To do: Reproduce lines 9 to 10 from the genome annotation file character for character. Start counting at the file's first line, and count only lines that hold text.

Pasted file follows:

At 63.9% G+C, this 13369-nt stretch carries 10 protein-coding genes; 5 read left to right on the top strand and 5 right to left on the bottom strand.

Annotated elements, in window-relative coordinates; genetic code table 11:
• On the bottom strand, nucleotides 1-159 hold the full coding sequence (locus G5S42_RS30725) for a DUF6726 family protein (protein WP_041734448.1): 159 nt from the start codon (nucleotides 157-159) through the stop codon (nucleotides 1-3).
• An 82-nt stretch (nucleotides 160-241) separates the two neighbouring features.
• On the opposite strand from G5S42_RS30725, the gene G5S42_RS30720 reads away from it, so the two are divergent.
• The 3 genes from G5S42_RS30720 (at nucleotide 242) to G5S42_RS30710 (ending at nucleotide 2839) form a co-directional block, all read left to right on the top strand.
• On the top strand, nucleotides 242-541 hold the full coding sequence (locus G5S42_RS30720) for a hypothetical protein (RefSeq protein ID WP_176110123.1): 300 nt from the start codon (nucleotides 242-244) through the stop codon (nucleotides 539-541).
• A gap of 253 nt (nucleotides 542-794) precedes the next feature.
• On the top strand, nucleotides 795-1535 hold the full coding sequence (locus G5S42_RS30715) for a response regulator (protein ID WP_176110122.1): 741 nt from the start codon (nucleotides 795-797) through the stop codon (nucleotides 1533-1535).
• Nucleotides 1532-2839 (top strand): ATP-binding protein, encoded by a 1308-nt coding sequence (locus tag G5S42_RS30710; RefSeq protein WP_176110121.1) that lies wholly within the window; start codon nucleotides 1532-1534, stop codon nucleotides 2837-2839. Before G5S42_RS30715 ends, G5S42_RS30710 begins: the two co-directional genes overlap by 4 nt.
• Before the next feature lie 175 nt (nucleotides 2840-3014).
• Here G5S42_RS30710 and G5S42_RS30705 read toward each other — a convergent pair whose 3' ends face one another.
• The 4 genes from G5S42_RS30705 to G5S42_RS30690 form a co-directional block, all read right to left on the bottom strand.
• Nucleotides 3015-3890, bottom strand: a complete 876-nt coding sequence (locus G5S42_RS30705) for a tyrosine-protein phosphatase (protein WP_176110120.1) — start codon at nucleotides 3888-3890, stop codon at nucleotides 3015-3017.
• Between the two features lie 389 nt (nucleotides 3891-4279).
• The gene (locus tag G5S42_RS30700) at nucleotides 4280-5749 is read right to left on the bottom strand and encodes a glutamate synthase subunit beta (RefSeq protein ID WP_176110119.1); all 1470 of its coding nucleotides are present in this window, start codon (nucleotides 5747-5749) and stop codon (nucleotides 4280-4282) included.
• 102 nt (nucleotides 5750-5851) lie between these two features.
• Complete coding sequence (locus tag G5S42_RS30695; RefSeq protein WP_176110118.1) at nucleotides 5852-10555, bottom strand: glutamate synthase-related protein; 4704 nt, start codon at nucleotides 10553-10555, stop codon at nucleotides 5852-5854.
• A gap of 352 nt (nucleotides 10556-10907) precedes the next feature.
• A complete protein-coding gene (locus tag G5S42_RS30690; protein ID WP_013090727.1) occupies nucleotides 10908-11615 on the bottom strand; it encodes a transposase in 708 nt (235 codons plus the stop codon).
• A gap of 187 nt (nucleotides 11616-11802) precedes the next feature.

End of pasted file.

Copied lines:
• On the top strand, nucleotides 795-1535 hold the full coding sequence (locus G5S42_RS30715) for a response regulator (protein ID WP_176110122.1): 741 nt from the start codon (nucleotides 795-797) through the stop codon (nucleotides 1533-1535).
• Nucleotides 1532-2839 (top strand): ATP-binding protein, encoded by a 1308-nt coding sequence (locus tag G5S42_RS30710; RefSeq protein WP_176110121.1) that lies wholly within the window; start codon nucleotides 1532-1534, stop codon nucleotides 2837-2839. Before G5S42_RS30715 ends, G5S42_RS30710 begins: the two co-directional genes overlap by 4 nt.